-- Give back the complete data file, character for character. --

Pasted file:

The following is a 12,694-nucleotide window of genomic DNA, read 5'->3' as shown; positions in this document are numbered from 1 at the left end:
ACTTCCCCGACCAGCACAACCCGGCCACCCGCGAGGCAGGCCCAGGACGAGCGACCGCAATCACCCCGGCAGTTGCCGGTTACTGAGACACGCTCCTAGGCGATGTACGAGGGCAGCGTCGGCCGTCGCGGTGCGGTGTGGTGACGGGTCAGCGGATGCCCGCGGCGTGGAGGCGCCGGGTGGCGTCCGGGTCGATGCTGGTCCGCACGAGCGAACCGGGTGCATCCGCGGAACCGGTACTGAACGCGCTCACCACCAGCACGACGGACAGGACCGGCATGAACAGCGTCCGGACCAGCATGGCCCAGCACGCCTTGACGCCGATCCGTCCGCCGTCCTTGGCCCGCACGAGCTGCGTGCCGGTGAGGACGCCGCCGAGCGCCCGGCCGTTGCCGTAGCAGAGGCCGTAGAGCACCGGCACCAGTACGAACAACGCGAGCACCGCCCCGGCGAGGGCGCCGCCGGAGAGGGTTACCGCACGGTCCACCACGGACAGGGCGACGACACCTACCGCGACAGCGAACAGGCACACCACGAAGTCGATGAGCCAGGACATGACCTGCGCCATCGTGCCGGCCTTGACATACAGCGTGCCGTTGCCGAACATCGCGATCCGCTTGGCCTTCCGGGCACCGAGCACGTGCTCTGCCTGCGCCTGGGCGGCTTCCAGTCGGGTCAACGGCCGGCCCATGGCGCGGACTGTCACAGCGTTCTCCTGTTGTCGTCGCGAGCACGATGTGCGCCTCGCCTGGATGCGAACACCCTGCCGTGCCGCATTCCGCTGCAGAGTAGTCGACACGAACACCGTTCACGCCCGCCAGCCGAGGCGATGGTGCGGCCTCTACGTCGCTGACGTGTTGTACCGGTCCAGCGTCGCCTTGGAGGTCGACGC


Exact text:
The following is a 12,694-nucleotide window of genomic DNA, read 5'->3' as shown; positions in this document are numbered from 1 at the left end:
ACTTCCCCGACCAGCACAACCCGGCCACCCGCGAGGCAGGCCCAGGACGAGCGACCGCAATCACCCCGGCAGTTGCCGGTTACTGAGACACGCTCCTAGGCGATGTACGAGGGCAGCGTCGGCCGTCGCGGTGCGGTGTGGTGACGGGTCAGCGGATGCCCGCGGCGTGGAGGCGCCGGGTGGCGTCCGGGTCGATGCTGGTCCGCACGAGCGAACCGGGTGCATCCGCGGAACCGGTACTGAACGCGCTCACCACCAGCACGACGGACAGGACCGGCATGAACAGCGTCCGGACCAGCATGGCCCAGCACGCCTTGACGCCGATCCGTCCGCCGTCCTTGGCCCGCACGAGCTGCGTGCCGGTGAGGACGCCGCCGAGCGCCCGGCCGTTGCCGTAGCAGAGGCCGTAGAGCACCGGCACCAGTACGAACAACGCGAGCACCGCCCCGGCGAGGGCGCCGCCGGAGAGGGTTACCGCACGGTCCACCACGGACAGGGCGACGACACCTACCGCGACAGCGAACAGGCACACCACGAAGTCGATGAGCCAGGACATGACCTGCGCCATCGTGCCGGCCTTGACATACAGCGTGCCGTTGCCGAACATCGCGATCCGCTTGGCCTTCCGGGCACCGAGCACGTGCTCTGCCTGCGCCTGGGCGGCTTCCAGTCGGGTCAACGGCCGGCCCATGGCGCGGACTGTCACAGCGTTCTCCTGTTGTCGTCGCGAGCACGATGTGCGCCTCGCCTGGATGCGAACACCCTGCCGTGCCGCATTCCGCTGCAGAGTAGTCGACACGAACACCGTTCACGCCCGCCAGCCGAGGCGATGGTGCGGCCTCTACGTCGCTGACGTGTTGTACCGGTCCAGCGTCGCCTTGGAGGTCGACGC